On a recent college visit, my daughter Riley and I had the opportunity to see the juniors and seniors in the dance program perform. Riley plans to further her dance career after high school, so we enjoyed watching these talented young people move with precision and artistry. When one of the dances ended, the dancers held their poses for several seconds after the music stopped. The audience fell completely silent, and we could hear the dancers breathing loudly and rapidly, like they’d just run a race, which was essentially what they’d done. Even though I watch Riley and her friends dance a lot, sometimes I forget that dancers are athletes who exert considerable power and energy. I look at the beauty and grace of their dances and don’t always recognize their immense physical effort. Yet, in that moment when the dancers paused on stage and their breathing was heavy and strained, I realized we were all breathing the same air, but the ways in which we were breathing were very different.
I’ve had this experience before. I have adult-onset asthma, so I know what it’s like to have difficulty breathing. While my condition is usually manageable, there have been times when I didn’t feel as though I could fill my lungs with air, and when you can’t breathe, you start to panic, which only makes it worse. Because of my history with asthma over the last twenty years, I don’t like it when people say “just breathe” to try and calm others. Sometimes, just breathing is not so simple. Sometimes, just breathing in and out is a challenge. I know that my experiences are not as bad as those whose asthma is not controlled or those who’ve suffered from Covid’s effects on their lungs. We can breathe the same air but have very different experiences.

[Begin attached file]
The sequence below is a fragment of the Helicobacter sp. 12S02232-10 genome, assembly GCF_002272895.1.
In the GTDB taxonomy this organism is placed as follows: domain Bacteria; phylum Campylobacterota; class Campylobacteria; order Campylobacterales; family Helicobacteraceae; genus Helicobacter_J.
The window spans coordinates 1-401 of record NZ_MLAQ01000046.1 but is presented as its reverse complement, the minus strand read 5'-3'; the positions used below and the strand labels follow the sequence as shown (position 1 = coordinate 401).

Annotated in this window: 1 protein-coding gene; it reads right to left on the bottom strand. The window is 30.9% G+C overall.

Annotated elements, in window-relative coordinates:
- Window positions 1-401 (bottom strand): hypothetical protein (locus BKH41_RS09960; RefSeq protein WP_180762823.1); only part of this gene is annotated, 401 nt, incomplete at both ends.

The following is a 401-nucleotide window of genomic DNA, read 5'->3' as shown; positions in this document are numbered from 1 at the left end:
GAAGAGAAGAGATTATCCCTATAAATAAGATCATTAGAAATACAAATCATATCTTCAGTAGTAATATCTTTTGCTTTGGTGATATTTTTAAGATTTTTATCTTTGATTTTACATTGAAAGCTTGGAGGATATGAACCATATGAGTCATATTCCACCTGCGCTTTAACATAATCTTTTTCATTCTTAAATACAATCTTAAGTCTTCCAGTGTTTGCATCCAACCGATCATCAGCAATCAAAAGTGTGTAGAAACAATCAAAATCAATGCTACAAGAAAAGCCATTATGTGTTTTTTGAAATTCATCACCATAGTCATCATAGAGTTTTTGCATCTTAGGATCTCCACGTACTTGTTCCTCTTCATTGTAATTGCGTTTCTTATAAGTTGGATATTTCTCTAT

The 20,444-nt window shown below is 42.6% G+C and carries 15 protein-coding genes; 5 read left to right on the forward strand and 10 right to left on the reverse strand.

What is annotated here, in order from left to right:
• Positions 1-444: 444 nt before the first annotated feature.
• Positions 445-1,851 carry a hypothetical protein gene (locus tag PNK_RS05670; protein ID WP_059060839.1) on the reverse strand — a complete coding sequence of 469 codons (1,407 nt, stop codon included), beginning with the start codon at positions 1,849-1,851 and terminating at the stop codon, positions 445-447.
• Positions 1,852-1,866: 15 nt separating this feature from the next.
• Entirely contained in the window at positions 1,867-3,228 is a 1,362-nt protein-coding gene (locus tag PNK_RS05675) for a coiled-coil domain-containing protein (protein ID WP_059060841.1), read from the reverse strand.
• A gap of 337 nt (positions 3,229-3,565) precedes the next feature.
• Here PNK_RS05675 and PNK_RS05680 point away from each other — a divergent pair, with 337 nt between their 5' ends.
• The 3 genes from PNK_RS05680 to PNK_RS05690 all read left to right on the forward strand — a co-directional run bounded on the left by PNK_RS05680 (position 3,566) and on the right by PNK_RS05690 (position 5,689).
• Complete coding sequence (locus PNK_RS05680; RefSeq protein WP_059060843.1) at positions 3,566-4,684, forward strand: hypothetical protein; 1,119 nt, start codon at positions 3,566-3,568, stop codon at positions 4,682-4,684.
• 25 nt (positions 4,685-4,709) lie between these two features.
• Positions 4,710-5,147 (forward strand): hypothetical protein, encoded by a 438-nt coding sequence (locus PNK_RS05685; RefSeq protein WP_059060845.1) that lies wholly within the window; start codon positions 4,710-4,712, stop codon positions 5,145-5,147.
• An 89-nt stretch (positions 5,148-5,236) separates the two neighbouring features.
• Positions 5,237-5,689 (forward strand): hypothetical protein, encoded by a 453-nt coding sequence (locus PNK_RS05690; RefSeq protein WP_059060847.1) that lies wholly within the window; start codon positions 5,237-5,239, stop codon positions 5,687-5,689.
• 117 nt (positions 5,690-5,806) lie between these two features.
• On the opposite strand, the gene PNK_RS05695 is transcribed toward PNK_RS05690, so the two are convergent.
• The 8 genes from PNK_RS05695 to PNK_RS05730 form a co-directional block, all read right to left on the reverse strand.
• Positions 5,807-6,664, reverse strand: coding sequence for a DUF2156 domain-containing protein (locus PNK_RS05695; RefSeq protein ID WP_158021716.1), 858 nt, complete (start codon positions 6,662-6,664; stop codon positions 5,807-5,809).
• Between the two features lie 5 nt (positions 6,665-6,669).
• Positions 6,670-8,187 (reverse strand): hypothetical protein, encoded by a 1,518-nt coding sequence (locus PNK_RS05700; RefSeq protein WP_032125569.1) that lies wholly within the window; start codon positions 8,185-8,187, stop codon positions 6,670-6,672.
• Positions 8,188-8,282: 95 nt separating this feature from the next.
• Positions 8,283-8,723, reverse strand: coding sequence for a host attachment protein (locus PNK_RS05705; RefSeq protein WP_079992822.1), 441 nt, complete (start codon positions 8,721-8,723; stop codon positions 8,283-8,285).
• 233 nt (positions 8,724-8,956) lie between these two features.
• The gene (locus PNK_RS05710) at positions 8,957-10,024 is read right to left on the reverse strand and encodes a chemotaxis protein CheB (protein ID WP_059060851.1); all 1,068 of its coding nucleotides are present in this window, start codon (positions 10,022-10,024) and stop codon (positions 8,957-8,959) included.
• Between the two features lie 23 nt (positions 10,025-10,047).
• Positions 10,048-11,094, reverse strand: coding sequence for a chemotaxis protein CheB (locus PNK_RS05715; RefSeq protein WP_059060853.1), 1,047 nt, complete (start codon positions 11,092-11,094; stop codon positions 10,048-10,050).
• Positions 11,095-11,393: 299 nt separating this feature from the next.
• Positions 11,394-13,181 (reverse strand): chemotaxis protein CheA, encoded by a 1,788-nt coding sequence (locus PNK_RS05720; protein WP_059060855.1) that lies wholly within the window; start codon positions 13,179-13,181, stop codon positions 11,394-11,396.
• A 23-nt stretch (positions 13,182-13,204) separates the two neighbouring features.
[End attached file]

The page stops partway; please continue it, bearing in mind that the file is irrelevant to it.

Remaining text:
Breathing is so basic that we usually take it for granted. Until we can’t breathe, and then we feel desperate. Most of us take the basics in life for granted: having enough to eat, enough money to buy the essentials, enough love and friendship to make life meaningful. But plenty of people lack easy access to the basics, and they aren’t necessarily a world away or that different from us. We can be in the same community, the same school or business, the same room and still have completely divergent experiences. Even when we appear to have similar lives on the outside, our inside lives, mentally and emotionally, can mean we don’t share the same feelings about the exact same events. And it may not help if we tell others to just do something differently, just get over it, or just don’t worry about it.
God asks us to love one another many times throughout the Bible. Apostle Paul wrote, “Love must be sincere. Hate what is evil; cling to what is good. Be devoted to one another in love” (Romans 12:9-10). If we are to devote ourselves to each other in love, then we must make every effort to look outside of our own experiences to try and understand what others think or feel. We must understand that things that come easily to us, even the very basics, may present incredible challenges for others.
When we notice someone struggling to breathe, literally or metaphorically, we need to act in accordance with God’s instructions. Instead of giving trite advice, let us love them in ways that help alleviate their crushing burdens. We can lighten the heavy load for others and help them breathe easier.